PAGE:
We have novelists and memoir writers and immensely talented journalists whose pen is indeed much mightier than the sword that can be countered by any power. It has world class translations or adaptations of many great classics by poets and translators. (See, for instance, Rashid Nazki’s translation of Qaseedai Burda, G. N. Khayal’s translation of Umar Khayyam and Mumin Saheb’s rendering of Mantiq-ut-Taer).
      A Kashmiri has every reason to feel proud and claim great inheritance and thus have faith in its power to liberate himself and larger humankind which shares in its current fate that is best described by Dostovesky’s phrase “souls on hire.” We have reasons to hope that writers in younger generation rediscover their great past and, and thanks to the great suffering they have witnessed, act as conscience keepers of the world of the “ the wretched of the earth” - silenced or marginalized classes/communities.
      J &K Fiction Writers Guild is contributing its share to providing the necessary moisture to make our soil more fertile (zara num ho to yeh miti badi zarkhaez hae saqi) by inviting most of the well-known writers (including some mentioned here) to preside and contribute. Eager learners and upcoming writers are awaiting their mentors and accomplished writers every week and one can feel that the ice is thawing and we can smell the fragrance of spring flowers. Nothing can stand between the birth of self consciousness of people mediated by great writers and the beautiful dream of azadi that all oppressed people, everywhere are seeking to realize.
      Azadi, like Derrida’s Justice or Sufi’s Beloved God in His full glory, never comes but must be ceaselessly sought or approximated as a limit or ideal state. Leaders dream  dreams, while writers provide the reality check by testing them and interpreting them in the furnace of life with all its contradictions. Let us learn, with fiction writers, that art is a way of transfiguring and healing and celebrating life  despite misdeeds of the “Other” or our crooked hearts that weave illusions or construct idols. Art and Religion are evidences that  our spirit can never be enslaved though our bodies or lanes can be temporarily.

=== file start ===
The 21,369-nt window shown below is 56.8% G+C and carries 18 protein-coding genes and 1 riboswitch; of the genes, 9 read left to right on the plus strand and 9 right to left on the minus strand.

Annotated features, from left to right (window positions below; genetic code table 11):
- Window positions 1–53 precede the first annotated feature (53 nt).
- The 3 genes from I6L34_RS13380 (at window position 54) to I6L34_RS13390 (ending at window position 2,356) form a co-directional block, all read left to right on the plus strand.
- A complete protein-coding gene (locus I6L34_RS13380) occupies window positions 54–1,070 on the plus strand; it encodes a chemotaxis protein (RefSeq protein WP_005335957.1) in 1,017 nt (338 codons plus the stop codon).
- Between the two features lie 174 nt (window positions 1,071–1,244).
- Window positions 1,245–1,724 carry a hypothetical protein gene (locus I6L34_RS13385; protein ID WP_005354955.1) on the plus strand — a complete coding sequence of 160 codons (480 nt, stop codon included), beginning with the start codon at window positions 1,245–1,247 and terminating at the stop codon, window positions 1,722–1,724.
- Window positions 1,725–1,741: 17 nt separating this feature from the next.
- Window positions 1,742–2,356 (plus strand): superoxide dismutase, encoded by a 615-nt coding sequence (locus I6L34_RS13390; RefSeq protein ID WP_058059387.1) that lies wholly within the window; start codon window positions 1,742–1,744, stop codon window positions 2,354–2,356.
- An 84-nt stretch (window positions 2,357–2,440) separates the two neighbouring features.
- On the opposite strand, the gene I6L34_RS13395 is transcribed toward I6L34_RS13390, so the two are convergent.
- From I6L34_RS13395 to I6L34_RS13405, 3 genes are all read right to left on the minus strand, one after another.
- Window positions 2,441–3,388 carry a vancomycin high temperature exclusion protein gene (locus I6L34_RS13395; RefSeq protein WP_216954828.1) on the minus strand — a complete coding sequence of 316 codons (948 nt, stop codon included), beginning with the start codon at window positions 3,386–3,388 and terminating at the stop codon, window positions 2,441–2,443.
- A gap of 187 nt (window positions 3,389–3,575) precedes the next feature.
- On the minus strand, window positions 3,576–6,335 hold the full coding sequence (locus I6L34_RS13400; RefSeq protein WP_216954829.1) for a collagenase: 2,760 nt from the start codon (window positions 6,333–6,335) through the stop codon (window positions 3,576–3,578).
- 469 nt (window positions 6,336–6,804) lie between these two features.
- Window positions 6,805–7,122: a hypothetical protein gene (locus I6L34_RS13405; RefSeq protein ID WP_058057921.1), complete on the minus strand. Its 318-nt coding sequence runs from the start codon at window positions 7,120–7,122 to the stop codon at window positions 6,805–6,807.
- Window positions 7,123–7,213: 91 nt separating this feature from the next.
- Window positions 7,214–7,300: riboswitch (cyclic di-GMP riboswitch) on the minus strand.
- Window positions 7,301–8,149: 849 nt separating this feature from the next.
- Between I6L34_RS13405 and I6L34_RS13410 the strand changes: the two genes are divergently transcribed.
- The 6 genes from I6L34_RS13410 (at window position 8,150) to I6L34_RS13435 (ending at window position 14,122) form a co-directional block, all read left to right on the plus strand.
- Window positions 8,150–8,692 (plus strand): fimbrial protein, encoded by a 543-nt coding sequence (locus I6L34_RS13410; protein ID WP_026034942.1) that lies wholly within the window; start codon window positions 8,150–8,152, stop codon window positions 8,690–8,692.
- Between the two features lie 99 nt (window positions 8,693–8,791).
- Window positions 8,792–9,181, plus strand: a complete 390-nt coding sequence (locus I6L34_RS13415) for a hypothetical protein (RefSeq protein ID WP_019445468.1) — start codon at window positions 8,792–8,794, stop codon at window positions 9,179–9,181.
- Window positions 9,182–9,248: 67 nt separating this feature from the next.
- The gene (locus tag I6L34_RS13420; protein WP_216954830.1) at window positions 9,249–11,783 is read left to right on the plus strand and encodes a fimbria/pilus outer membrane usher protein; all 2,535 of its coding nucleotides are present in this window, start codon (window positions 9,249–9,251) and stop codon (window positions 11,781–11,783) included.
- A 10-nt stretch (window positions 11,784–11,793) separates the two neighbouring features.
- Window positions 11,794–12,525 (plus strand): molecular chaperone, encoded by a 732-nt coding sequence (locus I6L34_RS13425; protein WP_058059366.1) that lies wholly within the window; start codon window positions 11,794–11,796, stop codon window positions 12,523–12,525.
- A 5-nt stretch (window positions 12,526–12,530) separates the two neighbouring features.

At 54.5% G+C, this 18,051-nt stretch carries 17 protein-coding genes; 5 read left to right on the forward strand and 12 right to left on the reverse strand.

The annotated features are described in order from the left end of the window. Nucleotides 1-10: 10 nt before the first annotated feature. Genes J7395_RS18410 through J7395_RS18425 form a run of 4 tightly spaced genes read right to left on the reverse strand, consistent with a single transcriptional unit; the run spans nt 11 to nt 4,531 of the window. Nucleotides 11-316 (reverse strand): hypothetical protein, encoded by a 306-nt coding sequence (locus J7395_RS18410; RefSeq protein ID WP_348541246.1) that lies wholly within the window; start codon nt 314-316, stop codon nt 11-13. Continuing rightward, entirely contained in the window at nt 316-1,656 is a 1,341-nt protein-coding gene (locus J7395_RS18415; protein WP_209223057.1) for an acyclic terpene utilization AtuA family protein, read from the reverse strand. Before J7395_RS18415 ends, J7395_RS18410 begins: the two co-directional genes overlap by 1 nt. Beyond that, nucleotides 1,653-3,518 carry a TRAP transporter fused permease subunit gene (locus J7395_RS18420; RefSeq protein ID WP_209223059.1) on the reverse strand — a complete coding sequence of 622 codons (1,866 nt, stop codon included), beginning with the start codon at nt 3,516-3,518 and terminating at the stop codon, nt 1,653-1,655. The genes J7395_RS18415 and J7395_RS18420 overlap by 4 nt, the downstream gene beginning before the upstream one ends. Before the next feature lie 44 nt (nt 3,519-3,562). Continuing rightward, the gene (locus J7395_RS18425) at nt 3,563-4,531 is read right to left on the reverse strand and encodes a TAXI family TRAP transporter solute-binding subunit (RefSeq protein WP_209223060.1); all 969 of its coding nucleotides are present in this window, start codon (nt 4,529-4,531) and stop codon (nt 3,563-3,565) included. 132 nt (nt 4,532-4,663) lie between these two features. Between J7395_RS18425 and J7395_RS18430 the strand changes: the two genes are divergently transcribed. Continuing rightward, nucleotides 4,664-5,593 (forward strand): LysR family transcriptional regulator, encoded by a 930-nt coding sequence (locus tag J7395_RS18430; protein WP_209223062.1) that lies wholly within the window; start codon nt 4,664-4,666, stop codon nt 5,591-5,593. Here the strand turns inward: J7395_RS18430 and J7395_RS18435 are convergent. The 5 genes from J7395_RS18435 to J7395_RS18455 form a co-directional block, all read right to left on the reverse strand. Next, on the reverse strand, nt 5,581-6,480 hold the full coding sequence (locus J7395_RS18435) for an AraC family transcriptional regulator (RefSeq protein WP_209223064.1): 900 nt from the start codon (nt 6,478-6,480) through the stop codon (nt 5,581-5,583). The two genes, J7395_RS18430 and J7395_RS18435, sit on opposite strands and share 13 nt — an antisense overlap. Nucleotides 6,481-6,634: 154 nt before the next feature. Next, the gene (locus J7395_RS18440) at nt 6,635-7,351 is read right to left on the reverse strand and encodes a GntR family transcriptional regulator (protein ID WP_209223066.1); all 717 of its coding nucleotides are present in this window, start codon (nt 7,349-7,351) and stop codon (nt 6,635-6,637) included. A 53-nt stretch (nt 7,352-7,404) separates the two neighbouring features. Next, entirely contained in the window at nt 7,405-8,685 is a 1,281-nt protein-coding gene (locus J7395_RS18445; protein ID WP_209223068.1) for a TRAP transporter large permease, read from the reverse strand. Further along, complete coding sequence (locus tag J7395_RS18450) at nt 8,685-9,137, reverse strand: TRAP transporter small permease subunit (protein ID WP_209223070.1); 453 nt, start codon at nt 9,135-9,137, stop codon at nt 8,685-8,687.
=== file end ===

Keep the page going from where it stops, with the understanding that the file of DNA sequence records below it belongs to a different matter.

Life’s great challenge to which great leaders do respond is to model life on art and that is salvation or felicity. Let our politics approximate art or artists guide us so that we could better interpret the symbol and dream of azadi or freedom that all political philosophies and people seek.
      For artists like Faiz and Mantoo India or Pakistan have yet to win freedom (Kashmir ki bari keb aayae gi, one can imagine). However there can be no curfewed nights for dreams and we can, even though haltingly, say Bol ki lab azad hae teray and make winds testify aes kel ti gawaan aes.
      If you have ever felt that there is a creative writer in you or you have been unsure regarding the merit of your work or you have been irresistibly driven to announce that you have the right to write and get your work known and appraised  the local literary elite, it might be worth exploring  certain spaces around you including that of this Guild. It is a truly democratic space, professionally maintained by voluntary work force which organizes, advertises and maintains profiles and introduces authors or their work to the world. This space needs to involve more of first rate writers and critics and discuss more of classics in creative fiction to chisel tastes.
      So far only a handful of highly satisfactory short stories have been presented and much of the critical commentary has been arcane because our standards have been rather poor. I hope the standard of these Saturdays keeps improving and give us, on the pattern of classic Tuesdays with Morrie, great lessons in the Craft of Recreating Meaning of Life through Literature.
http://www.greaterkashmir.com/news/207413-story.html